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Bourse renovation is four times over budget

14:30 01/07/2023

The renovation of Brussels' Bourse building, which will include the long-awaited Belgian Beer World attraction, will end up costing €83 million – four times more than the initial budget of nearly €20 million in 2012 when the project was first announced.

The cost of the works shot up to €34 million in 2019, €60 million in 2021 and €83 million today, Brussels mayor Philippe Close revealed in answer to a written question by city councillor David Weytsman.

But Close is convinced that this is money well spent for the building. He emphasised that the Bourse would be much more than just a beer museum, which will take up a third of the 12,000m² space.

When it finally opens in September, the Bourse will also welcome temporary exhibitions, meeting rooms, a restaurant and a rooftop sky bar and its central gallery would link the Place de la Bourse to the Rue du Midi.

“The money is more than planned because we wanted to take account of all the details. A remarkable building is worth the investment. We must take care of our remarkable buildings,” he said of the monument constructed by architect Léon-Pierre Sluys, dating from 1869.

“This gem is known to all Belgians. But many Belgians have never had the chance to visit it,” he said.

“Yes, we have not skimped on the measures to renovate the building. But the increased costs are due notably to the energy crisis and the price hike of materials.

"Moreover, I want to insist that the plan brings together many levels of power: regional, federal, European, the city and private businesses. It is exceptional.

“It is all these aspects that will make the Bourse even more magnificent,” Close continued.

"People already stop in front of the building and admire the exterior renovation. When they enter the building, they will understand that all this money has been well invested. I am very proud of this, and very proud for the city centre.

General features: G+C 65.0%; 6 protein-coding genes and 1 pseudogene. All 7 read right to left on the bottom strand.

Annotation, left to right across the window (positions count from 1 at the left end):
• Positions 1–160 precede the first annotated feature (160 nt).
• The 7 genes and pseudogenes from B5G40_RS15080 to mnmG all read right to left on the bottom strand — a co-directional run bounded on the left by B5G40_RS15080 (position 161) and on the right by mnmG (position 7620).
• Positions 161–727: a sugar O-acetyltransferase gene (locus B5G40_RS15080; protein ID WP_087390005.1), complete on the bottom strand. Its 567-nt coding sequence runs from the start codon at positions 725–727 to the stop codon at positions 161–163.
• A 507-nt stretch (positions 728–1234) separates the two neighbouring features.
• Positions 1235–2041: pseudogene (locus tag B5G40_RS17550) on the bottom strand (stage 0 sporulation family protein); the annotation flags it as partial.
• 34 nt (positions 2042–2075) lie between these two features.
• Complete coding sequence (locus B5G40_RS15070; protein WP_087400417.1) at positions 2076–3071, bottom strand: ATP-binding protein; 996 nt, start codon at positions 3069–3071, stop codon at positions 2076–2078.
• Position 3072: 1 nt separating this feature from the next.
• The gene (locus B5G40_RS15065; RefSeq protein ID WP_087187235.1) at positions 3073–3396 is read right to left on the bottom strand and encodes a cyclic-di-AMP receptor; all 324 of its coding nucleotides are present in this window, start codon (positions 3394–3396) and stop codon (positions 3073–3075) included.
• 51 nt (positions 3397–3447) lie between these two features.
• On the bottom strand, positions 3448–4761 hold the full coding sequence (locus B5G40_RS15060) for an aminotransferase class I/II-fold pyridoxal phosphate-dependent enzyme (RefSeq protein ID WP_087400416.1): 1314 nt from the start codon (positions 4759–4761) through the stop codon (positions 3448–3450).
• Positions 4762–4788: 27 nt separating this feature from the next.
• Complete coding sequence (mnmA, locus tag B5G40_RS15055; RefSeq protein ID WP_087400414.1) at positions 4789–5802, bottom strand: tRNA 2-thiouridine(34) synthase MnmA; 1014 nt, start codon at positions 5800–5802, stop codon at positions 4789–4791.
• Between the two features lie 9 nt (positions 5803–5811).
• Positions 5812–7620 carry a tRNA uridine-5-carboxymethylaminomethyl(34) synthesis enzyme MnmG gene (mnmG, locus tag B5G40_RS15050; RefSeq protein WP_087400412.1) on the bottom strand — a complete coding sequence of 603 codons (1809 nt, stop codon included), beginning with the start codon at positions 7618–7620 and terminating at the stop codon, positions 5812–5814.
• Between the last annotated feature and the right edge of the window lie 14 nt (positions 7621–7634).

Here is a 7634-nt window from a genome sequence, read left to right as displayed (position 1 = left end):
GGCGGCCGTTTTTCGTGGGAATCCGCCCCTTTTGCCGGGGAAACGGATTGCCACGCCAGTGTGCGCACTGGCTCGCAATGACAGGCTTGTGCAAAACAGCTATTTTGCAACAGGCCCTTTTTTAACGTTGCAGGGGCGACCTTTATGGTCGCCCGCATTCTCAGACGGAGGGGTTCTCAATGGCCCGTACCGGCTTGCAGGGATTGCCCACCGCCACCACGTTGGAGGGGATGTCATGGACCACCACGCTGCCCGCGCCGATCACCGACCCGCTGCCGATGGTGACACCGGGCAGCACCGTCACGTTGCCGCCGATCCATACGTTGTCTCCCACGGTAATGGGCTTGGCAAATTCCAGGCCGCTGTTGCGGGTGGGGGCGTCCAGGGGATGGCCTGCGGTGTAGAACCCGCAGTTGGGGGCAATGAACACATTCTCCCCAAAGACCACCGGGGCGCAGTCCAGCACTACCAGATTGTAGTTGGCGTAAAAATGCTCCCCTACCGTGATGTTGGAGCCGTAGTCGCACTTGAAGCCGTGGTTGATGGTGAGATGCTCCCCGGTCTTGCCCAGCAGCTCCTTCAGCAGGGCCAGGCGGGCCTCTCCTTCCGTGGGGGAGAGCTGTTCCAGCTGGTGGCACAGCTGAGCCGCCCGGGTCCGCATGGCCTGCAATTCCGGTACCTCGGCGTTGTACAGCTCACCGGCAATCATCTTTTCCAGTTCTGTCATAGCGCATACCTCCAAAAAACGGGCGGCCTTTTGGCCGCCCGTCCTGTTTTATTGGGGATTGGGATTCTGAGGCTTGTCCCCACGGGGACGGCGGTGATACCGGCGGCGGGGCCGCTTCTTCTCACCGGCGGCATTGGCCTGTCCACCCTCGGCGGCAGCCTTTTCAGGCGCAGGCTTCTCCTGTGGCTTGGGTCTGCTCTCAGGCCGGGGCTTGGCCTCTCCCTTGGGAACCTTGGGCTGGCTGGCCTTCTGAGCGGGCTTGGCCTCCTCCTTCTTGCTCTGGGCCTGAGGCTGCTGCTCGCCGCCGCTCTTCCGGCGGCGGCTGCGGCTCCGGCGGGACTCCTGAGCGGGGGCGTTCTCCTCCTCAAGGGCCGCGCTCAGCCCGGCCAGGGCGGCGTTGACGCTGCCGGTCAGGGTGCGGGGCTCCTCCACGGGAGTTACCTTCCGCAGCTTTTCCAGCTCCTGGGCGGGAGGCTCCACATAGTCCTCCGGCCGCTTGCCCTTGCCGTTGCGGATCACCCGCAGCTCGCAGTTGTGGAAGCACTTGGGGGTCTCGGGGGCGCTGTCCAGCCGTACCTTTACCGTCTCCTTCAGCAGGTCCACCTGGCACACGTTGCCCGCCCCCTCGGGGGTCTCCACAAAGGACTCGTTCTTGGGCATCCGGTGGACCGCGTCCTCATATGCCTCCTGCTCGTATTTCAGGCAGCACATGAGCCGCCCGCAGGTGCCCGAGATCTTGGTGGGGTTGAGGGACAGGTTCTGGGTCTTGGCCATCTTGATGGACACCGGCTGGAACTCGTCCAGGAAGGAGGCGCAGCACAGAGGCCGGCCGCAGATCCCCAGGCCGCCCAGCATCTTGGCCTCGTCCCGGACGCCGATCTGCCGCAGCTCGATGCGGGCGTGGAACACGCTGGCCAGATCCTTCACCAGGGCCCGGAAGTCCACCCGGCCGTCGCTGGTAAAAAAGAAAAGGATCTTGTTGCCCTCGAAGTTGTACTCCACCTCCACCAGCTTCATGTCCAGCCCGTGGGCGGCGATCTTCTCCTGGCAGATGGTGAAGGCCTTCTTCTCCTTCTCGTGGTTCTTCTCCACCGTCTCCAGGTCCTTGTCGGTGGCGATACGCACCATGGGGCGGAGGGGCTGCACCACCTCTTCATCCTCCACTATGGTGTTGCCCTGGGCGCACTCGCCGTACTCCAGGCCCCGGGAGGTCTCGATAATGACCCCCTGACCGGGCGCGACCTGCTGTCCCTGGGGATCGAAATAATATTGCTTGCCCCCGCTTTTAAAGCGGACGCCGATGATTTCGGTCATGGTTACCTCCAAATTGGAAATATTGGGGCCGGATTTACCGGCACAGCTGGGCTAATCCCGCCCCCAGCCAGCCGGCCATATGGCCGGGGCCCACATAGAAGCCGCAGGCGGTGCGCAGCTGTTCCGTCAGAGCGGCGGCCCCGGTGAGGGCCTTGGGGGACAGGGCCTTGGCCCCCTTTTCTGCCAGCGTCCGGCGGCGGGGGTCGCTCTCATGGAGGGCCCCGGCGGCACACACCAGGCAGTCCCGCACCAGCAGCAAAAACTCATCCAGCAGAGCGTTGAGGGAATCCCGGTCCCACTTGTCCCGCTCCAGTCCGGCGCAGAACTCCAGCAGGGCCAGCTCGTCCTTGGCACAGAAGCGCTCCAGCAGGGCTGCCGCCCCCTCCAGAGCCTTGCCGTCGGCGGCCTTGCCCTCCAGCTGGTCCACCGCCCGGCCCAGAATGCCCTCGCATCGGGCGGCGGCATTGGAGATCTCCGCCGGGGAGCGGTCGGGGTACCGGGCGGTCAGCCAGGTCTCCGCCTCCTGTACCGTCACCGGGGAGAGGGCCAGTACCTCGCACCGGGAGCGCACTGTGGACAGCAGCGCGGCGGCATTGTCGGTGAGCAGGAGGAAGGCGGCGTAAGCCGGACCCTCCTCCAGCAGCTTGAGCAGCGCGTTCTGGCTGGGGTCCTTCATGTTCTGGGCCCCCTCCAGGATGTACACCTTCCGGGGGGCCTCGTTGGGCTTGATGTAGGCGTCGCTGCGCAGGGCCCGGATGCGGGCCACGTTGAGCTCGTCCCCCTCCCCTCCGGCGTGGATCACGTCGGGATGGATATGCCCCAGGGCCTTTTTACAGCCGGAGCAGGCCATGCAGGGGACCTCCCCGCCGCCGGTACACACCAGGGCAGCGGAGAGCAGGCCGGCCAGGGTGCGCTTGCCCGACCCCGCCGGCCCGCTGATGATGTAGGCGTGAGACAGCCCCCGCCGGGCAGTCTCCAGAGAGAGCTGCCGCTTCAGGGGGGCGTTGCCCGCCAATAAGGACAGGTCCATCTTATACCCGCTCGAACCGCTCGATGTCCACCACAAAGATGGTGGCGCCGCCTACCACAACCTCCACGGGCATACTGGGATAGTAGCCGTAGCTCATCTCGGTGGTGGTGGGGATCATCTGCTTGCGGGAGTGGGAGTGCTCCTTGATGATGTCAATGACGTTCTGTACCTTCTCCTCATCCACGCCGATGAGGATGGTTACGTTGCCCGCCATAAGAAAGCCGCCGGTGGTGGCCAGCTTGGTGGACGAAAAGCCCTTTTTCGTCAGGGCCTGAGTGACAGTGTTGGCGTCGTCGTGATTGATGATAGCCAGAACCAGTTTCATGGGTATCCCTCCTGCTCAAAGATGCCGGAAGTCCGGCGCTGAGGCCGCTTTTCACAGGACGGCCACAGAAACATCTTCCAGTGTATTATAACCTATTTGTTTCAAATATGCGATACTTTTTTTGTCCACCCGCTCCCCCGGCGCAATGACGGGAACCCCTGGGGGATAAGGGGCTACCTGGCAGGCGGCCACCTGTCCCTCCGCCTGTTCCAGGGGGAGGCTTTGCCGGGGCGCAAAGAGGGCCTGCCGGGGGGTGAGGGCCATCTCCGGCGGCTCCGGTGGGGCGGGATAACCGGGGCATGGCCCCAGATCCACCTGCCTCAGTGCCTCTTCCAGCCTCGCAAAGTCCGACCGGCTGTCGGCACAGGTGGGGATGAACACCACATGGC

“Renovating the Bourse, it’s something important. We must stop aiming too low in Belgium. We have the right to defend our heritage. We have an incredible heritage.

"The Bourse was near enough left abandoned. It was not visited. Soon, it will be one of the centrepieces of the city centre. We have finally invested what is needed for Brussels.”

The mayor added that Brussels would reap significant economic benefits from the beer museum. As well as its €900,000 per year rent, it is expected to attract some 350,000 visitors a year including many foreign tourists.

Belgium’s beer sector, one of the most well-known in the world, would also be rewarded, he said – with more than 100 breweries taking part in the project.

Not everyone is convinced that the project merited its expense. Opposition councillor Geoffroy Coomans de Brachene said renovation was necessary, but it should have been more in the region €30 to €35 million, not this “staggering sum”.

“It is insolent and indecent for the people of Brussels, for a project into which we continue to put money," he said.

"We are worried about the final bill. There are subsidies. But what subsidies are we talking about, when we know that €13 million has come from the post-Covid recovery plan which should have been donated to the city centre shop owners who have suffered from the crisis?

"I do not understand this budgetary slippage, this mismanagement, and that this project is taking far too much to the detriment of other projects and other neighbourhoods that no longer receive anything."

Written by Liz Newmark